Brittanie Wilson was born with a condition that usually leads doctors to recommend abortion.
She has arthrogryposis multiplex congenita (AMC), which can leave children unable to do anything for themselves, caused by the unborn baby not moving correctly during development,
The condition affects mobility and the formation of the joints.
When Brittanie’s condition was discovered when she was still in the womb, doctors told her parents to abort their child.
Now, Brittanie is proving doctors wrong by showing everyone she can live independently.
‘When I was born the doctors told my parents that I wouldn’t be able to take care of myself at all, in any way, shape or form,’ says Brittanie. ‘When I look back on this it makes me very upset that they set the expectations for my life so low.
‘I know what doctors say carries some serious weight, and I can only imagine how that must’ve felt for my parents. It must have been terrifying and there were so many unknowns.
‘When I was born, I guess very little was known about children and adults with AMC. I can’t say for certain, but perhaps they think they were trying to prepare my parents for a worst-case scenario.’
By the age of five Brittanie had five surgeries on her feet and legs to increase flexibility and mobility.
While at school she wore casts and leg braces, and had to attend physical therapy several times a week.
She was encouraged to be independent by her parents, who were determined to find a way for Brittanie to do anything she set her mind to.
Birttanie now wakes up every morning in her own home, dresses herself with the assistance of an electric wheelchair, and goes to work as an adjudicator at a bank.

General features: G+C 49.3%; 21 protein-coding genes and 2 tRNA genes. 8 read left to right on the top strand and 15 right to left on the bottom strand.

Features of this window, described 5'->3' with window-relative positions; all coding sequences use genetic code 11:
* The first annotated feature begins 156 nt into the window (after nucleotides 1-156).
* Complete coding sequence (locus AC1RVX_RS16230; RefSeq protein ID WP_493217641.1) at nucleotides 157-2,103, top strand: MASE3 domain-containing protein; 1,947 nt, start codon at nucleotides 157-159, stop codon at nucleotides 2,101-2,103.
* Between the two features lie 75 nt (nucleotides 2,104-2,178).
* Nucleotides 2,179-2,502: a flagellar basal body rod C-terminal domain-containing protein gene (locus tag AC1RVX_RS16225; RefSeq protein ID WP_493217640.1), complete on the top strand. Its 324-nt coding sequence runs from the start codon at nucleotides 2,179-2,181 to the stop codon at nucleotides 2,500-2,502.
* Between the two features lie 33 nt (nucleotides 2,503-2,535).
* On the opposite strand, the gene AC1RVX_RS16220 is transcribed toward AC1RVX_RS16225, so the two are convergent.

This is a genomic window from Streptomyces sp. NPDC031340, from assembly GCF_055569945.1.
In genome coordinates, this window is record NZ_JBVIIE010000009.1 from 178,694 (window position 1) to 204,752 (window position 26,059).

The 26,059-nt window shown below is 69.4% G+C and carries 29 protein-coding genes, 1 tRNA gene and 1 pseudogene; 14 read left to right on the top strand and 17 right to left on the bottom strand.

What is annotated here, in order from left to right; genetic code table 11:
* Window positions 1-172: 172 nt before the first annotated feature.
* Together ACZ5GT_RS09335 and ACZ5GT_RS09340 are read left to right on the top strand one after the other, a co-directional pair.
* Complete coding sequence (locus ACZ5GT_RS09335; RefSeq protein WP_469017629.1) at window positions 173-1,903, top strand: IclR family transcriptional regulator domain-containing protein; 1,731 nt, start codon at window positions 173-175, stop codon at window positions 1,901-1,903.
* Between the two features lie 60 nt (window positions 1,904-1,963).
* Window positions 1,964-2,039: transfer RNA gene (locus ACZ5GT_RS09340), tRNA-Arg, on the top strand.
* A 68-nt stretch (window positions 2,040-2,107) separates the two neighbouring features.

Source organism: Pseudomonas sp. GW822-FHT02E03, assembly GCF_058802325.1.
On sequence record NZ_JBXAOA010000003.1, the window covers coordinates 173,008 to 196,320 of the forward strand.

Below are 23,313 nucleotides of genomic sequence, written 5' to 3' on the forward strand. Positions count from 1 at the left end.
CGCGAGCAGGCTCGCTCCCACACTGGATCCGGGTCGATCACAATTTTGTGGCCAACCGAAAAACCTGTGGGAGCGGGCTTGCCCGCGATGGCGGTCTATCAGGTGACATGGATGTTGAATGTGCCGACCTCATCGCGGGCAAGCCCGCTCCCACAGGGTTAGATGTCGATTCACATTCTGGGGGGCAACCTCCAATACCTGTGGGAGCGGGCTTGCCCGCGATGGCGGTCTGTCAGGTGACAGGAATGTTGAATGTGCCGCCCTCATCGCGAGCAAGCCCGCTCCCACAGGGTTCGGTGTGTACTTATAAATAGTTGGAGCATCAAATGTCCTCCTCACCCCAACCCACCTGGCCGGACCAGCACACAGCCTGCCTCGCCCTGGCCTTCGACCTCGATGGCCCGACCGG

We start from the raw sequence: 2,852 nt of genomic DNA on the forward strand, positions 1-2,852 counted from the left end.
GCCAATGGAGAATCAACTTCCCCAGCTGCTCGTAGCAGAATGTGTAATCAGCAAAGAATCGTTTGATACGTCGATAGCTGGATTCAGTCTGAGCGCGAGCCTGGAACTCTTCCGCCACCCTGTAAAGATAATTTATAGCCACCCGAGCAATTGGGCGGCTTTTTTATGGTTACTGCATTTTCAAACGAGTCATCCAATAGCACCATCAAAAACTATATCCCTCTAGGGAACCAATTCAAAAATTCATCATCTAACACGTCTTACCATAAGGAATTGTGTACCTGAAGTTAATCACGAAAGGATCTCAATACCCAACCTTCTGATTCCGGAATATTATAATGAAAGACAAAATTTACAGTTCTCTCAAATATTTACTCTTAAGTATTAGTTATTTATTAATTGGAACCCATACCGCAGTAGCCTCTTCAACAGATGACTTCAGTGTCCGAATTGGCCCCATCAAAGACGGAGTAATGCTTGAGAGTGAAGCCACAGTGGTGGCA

She’s also learned to embrace her body, crediting swimming in public with boosting her self-esteem. She no longer feels the need to hide the scars on her legs, and is proud to showcase her differences on Instagram.
‘I’m very lucky to have been born by my parents,’ says Brittanie. ‘I was raised to be independent and find a way to modify whatever I needed in order to figure things out. I distinctly remember my mum saying to me over and over through the years ‘there’s nothing wrong with you’,” she continued.
“Albeit this strategy didn’t work every single time, but it taught me that by being a little resourceful I could usually find a solution to most problems.
‘I’ve learnt to adapt to the best of my ability.
‘In the first half of 2019 I’ve swam over 50 miles and I have to say it’s had an incredible impact on my range of motion. Also, I’m not scared of the public seeing my scars anymore.
‘I feel as though I’ve come into my own now and it’s amazing. Growing up I was given the wrong impression of what it meant to be beautiful, and because I didn’t see others like myself, it took time to learn to love who I am.
‘Now as an adult, I know I’m beautiful, not just in how I look, but also because of my differences. We all come in different shapes and sizes.’
Brittanie hopes that by sharing her story, she’ll be a role model for others who have AMC. She wants to raise awareness of the condition and show mothers that they don’t have to abort a child because of AMC – as it hasn’t stopped her living a happy life.
‘I’m proving everyone wrong and I’m not the only case,’ she says. ‘No matter how hard life is or how difficult it can be sometimes in this world, we are worthy of life and we matter.’
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